Thursday, August 14, 2008

Shepherd's Pie

Last night was my first go-round with trying to make a Shepherd’s Pie. If you are thinking to yourself that this dish is an English-Irish staple in a cuisine that is not exactly known for it’s stellar combination of flavors, then you and I share a common generality. But a few weeks ago, I was watching Kitchen Nightmares and Gordon Ramsay was, as usual, helping to bail out an underachieving restaurant who’s “chef” wasn’t quite up to snuff. He whipped up a Shepherd’s Pie that looked so good even on TV that I had to try to make it. And yes, I’m aware of the irony of the inspiration of making a dish featured on a show called Kitchen Nightmares. But if Gordon Ramsay made it, it can’t be all bad.

Shepherd’s Pie:

3 large potatoes, peeled
1 pound of ground beef
1 medium white or yellow onion
2 stalks of celery
1 carrot
1 can of beef stock
2/3 cup of frozen peas
2 cloves of garlic
Worcestershire
Butter
Pepper
Thyme
Milk

This may be the only recipe I ever blog about that I will say this, but here it is; don’t use any salt for any seasoning. There is PLENTY in the beef stock and Worcestershire sauce. And if you choose to use a bit while boiling the potatoes, there’s even more. So don’t worry about seasoning the vegetables or meat with salt

Boil the potatoes in water until they are fork-soft. Mash them in a mixer, slowly adding milk until you reach your desired consistency, and pour slowly. You’ll find it’s far more difficult to extract the milk than to add just a little bit more. Once whipped, set aside.

Chop all the vegetables (except the peas) into small pieces. Brown the beef, and drain the majority of the grease. Reserve a little bit in the pan for sautéing the vegetables. Add a little bit of butter to the grease, and then add the carrots, celery, onion, and garlic allowing them to sauté together and a medium-high heat until the are tender and starting to become translucent (roughly 5-6 minutes). Add the peas, and continue cooking for another 5-6 minutes. Keeping the heat reasonable high, stir the browned ground beef back into the pan and add the beef stock, and a few shakes of Worcestershire sauce. Allow this to simmer until the liquid has reduced.

Spread the meat and veggies in the bottom of a baking dish. Cover the top with the mashed potatoes, and a few small, intermittent dollops of butter. Then bake it all together at 400 until the peaks of the potatoes start to brown. Pull it out and serve hot.

I was so excited that this recipe came together. Well, at least that it came together well enough that I will happily make it again. It’s pretty easy all in all, but it will take a little bit of time, so make sure you allow yourself at least an hour or so before you plan to eat. But it can be made in advance of any event and easily heated, and it can easily be made in large amounts for parties or groups.

Tuesday, August 5, 2008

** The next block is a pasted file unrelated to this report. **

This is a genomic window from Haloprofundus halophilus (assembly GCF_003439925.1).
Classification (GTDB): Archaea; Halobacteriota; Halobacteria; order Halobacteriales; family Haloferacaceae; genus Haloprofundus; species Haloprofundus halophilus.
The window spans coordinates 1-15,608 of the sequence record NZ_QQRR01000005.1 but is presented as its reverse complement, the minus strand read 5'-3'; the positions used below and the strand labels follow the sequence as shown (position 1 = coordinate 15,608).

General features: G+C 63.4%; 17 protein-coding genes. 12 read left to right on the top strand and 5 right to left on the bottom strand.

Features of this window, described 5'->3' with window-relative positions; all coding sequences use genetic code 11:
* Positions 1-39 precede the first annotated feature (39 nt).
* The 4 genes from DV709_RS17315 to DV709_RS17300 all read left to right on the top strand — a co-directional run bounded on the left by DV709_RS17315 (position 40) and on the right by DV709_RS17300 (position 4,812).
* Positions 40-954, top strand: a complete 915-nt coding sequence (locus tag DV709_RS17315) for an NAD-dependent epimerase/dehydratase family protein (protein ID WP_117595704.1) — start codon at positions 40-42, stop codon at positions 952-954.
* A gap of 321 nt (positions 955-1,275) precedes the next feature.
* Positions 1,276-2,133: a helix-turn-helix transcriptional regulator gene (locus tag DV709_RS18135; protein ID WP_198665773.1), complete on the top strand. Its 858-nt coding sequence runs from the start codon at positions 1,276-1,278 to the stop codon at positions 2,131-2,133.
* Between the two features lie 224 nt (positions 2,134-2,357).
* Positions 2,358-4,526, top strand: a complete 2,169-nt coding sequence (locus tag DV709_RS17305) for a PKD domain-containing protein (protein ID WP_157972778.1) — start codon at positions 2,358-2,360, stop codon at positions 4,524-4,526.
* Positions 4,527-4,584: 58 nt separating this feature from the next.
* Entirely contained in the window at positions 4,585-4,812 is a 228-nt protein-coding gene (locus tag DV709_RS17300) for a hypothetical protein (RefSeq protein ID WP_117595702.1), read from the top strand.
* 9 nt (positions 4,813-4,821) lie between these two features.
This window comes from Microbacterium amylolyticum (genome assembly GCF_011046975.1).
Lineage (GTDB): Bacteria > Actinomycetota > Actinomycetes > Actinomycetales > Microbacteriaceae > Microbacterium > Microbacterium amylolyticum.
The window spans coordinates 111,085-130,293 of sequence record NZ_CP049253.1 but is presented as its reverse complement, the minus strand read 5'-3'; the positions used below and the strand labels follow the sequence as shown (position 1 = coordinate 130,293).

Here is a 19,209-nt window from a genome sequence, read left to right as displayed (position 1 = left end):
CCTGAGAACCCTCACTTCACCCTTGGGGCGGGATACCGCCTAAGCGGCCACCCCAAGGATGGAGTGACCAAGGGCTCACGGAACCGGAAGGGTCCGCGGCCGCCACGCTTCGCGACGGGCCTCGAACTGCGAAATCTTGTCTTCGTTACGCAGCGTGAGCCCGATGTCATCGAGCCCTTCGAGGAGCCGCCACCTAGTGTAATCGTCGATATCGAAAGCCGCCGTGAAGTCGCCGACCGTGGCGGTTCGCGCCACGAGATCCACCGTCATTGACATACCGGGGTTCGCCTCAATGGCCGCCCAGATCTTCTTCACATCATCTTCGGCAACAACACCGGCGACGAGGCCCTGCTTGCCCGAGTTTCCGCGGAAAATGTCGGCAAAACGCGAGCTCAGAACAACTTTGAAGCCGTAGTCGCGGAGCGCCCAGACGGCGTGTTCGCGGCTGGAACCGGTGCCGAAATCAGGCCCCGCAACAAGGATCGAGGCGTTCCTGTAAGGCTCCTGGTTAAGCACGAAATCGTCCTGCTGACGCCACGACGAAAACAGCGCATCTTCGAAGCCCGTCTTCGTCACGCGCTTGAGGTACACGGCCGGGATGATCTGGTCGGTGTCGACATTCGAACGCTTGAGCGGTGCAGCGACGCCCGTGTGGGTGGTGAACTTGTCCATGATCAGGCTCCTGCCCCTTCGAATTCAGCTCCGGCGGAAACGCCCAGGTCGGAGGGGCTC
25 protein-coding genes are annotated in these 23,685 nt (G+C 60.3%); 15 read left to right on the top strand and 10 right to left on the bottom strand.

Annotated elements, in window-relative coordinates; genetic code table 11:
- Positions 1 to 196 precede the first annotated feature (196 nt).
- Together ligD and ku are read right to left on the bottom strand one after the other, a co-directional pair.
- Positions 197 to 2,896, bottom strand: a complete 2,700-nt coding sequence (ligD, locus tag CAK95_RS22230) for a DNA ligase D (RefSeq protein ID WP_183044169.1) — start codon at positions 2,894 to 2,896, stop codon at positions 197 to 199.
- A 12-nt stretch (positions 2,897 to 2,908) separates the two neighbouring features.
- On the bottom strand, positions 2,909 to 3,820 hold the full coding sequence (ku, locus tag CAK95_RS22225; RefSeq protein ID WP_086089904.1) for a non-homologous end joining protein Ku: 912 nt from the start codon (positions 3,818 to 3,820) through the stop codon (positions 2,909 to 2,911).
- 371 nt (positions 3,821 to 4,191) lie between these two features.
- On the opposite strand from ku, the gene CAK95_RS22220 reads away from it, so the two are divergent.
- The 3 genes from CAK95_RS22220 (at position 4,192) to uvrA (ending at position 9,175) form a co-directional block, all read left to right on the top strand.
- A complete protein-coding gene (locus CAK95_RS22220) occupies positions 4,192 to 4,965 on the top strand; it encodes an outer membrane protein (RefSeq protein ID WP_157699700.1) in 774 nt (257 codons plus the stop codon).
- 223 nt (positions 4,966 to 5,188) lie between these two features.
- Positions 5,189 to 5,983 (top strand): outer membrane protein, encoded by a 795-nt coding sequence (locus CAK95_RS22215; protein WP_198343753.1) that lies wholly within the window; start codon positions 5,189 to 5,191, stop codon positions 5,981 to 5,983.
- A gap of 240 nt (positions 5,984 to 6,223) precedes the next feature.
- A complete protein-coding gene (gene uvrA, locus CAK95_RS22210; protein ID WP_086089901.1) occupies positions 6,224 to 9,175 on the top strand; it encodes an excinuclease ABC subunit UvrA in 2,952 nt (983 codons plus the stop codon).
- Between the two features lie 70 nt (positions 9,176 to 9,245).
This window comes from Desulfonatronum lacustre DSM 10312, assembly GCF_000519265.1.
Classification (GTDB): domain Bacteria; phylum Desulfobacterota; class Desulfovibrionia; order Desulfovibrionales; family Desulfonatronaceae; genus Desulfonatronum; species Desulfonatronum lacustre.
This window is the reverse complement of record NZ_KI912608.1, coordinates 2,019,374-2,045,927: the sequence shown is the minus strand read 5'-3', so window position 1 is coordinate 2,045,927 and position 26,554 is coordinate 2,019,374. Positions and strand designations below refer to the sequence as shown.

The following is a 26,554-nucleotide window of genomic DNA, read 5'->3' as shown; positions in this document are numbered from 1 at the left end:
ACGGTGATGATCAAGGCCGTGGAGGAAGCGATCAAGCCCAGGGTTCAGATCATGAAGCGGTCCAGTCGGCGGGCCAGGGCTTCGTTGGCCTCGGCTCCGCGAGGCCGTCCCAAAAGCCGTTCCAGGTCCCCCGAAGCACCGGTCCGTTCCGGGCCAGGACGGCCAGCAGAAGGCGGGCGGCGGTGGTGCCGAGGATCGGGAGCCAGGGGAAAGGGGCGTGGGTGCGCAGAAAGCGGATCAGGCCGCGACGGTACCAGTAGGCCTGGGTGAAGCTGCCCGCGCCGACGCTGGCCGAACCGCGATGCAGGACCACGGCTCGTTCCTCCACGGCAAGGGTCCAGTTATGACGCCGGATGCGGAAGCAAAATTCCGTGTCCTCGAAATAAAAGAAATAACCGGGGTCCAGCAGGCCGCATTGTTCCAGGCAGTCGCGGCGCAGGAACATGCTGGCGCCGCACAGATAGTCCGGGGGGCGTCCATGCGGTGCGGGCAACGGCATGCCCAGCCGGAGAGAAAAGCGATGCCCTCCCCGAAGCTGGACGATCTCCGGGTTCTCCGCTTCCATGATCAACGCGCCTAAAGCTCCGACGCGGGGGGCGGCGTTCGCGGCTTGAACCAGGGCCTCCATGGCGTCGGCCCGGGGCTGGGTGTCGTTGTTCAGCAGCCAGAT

Roasting in Hell's Kitchen

This week, I finished a great book. I’m not much of a reader to be honest. But when I get my hands on a book that really captivates my interest, I hammer through it in no time. This book did just that. It was “Roasting in Hell’s Kitchen”, the Gordon Ramsay autobiography.

Lots and lots of chefs have books. The problem is, at least in my opinion, that most of them are cookbooks. Actually, let me rephrase that; most of them are recipe books. At this point in my self-appointed culinary training, I am less interested in being able to reproduce a recipe that I have read, and far more interested in learning about cooking processes. What made someone try that? How did you come up with that? What’s the thought process behind trying something prepared this way or that? What if I did this? What would happen? Also, I’m fascinated in what makes someone pursue a career in food. If you’re publishing a book, you’re clearly no hack. In fact, you probably have or had your own restaurant, maybe your own show, and I’m willing to bet your pressing up on being a millionaire if you’re not already. Did these people think that when they first put on an apron this was where they would end up? Hence, my increasing interest in their biographies and autobiographies, and less in their recipes.

If you have watched Fox at all in the last 3 years, you know who Gordon Ramsay is. If, by chance, you really don’t know who he is, allow me to provide a summary. Chef Ramsay is the brilliantly talented, foul mouthed, and explosively tempered chef behind the shows “Kitchen Nightmares” and “Hell’s Kitchen”. Chef Ramsay set a record, according to the Fox network, by dropping the F-bomb over 80 times in a 40-minute show. Now that’s some cussing.

If you were to read his book however, you would swear it was not the same person. Lest we all forget, explosive personalities make for good reality TV.

Chef Ramsay is the personification of a dream; someone who went right out knowing what he wanted to happen, and took steps to ensure that it did. He came from nothing, literally. His parents had nothing. His father was abusive. And with little support financially, psychologically, emotionally, or professionally, he made up his mind to stake the claim for what he thought he was worth doing what he loved.

I could write and write and write about the facts of his life. Eventually though, I’d probably end up plagiarizing. If you’re avid about food, or need inspiration for long-term success pick up this book. You can’t help but be impressed.